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Mary Ellen O'Toole, a former FBI profiler and the co-author with Alisa Bowman of Dangerous Instincts: How Gut Feelings Betray Us, says that relying on fear and emotion won't keep us safe.
@Ed Townes from Bklyn
Very nicely put.
Listening to my gut has served me very well through the years. Couple 'gut instinct' with knowing facts or seeing patterns and then you have it made. Always listen to your gut, it served our ancient humans well, allowing us to be here today.
Is there a producer for this show? Someone over 21 with a working brain?
I'm incensed, because there are good laws on the books preventing Tom, Dick or Harry (if they don't happen to be lawyers) from offering legal advice. Ditto "investing advice."
So, you have a WONDERFUL guest who says to a listener with a "nanny" issue - "I shy away from answering such questions because so much more information is needed than 'I suspect' ."
So, what does Brian - a basically intelligent but now reaching so desperately for web traffic that it's scary host - do?!
"Listeners, what advice do YOU have for Barbara?"
There's a rather crude formulation - that I'll sanitize as follows: Opinions are like certain body parts (think of one that's almost always well hidden) - everyone has one!
WNYC and its listeners deserve better than this type of opinion soft porn. Let listeners weigh in on whether Obama is better than Newt or Mitt - that's harmless.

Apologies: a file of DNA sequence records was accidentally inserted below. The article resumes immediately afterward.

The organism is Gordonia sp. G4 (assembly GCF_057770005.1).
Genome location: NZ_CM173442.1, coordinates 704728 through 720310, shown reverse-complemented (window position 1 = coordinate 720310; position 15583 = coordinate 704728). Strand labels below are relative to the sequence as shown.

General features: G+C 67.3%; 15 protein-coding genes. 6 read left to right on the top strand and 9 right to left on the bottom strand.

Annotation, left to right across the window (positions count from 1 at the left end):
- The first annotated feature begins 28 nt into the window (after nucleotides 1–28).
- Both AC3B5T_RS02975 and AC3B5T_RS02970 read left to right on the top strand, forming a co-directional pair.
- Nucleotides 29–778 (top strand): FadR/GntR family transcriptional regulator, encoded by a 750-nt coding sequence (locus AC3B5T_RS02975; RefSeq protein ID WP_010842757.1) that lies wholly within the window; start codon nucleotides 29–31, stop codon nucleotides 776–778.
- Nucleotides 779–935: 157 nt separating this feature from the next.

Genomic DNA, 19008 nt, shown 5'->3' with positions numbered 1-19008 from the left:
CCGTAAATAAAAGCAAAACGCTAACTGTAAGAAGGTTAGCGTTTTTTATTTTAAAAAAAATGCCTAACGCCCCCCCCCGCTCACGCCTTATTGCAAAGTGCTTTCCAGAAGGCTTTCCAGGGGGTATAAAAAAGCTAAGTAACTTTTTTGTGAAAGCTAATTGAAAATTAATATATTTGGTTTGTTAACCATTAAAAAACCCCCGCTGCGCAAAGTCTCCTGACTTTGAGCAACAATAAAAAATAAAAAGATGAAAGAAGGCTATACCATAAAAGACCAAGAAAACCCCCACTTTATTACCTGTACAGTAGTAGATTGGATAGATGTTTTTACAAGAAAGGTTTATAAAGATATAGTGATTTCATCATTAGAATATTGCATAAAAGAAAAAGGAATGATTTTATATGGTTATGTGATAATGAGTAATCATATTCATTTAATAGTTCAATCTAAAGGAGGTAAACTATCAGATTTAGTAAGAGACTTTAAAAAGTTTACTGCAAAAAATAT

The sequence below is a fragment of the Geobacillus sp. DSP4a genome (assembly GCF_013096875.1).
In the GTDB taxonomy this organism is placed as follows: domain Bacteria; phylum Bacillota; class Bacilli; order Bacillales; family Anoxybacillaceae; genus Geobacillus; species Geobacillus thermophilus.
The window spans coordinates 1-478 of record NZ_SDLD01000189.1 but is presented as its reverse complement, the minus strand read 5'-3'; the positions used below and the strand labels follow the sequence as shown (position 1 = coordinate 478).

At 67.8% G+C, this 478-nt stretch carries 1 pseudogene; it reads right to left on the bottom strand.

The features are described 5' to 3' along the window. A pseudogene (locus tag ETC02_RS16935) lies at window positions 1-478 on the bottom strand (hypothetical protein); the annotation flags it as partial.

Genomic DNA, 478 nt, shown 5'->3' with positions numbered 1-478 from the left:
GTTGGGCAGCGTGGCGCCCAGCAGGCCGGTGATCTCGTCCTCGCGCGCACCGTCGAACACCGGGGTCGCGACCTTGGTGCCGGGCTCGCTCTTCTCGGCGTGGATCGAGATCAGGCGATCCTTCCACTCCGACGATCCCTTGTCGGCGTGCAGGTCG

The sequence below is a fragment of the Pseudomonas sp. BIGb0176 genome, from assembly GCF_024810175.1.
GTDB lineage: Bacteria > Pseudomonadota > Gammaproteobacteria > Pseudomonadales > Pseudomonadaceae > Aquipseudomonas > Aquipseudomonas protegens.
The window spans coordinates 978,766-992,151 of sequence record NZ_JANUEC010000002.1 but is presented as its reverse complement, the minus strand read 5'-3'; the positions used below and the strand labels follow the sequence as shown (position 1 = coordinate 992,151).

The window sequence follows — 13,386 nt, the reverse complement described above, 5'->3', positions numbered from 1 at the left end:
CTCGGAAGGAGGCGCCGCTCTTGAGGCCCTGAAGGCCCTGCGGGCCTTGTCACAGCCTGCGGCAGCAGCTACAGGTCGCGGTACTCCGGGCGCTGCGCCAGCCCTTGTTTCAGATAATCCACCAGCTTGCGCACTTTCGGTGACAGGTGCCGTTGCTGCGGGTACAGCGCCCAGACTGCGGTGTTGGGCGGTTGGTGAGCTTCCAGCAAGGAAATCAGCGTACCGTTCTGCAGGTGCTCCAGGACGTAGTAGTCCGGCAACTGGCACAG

But when you're advising someone about how her child's care-giver should be interrogated, there ARE consequences for advice in 140 characters or less, and most of those consequences are negative!
Please Brian and any other personnel connected with this show - try to get back to an interview-with-experts to b.s. from listeners ratio of 10-to-1 or higher. The mix has gotten more and more toxic over time.
Before Barbara even asks her nanny about the watch, maybe she should start by searching for it. It's easy to suspect people when items are simply misplaced. Perhaps the nanny would ask her what she's looking for which would naturally lead to the conversation Amy from Manhattan suggests.
I'm curious about her experience while she was with the FBI on how she or the agency would handle cases where people would be conned by those they met on a dating website. And what she recommends for those people whose identities have been highjacked by such con artists who use photos and information of the unfortunate souls in order to con their victims.
And Brian, I agree w/Nick. Take care of your cold & feel better soon! And don't remove your larynx--you wouldn't be able to talk!
Maybe Barbara could start by asking her housekeeper (nanny?) if she's seen the watch or moved it, so she's not coming right out & accusing her?
I wish I had read her book before I hired people to renovate my home; some of the people I was most impressed by in the estimating phase (and who came across as having the best social skills) were actually the ones who flaked and whom I was disappointed by; and the ones who maybe made a less impressive personal or stereotypically "professional" impression were the ones who did amazing work and were very thorough, and whom I felt I could count on.
How do you get to observe people with others, in such a short time like a roommate interview?
How do the theories in this book relate to what Gavin deBecker says about gut feelings in the Gift of Fear?
how does she think you can tell if someone is lying when talking on the telephone? no eye contact, facial clues to help....
Brian! I'm sorry to hear you are not feeling well. Go home and rest! Take it easy! Feel better soon! - Your fan - Nick - Manhattan
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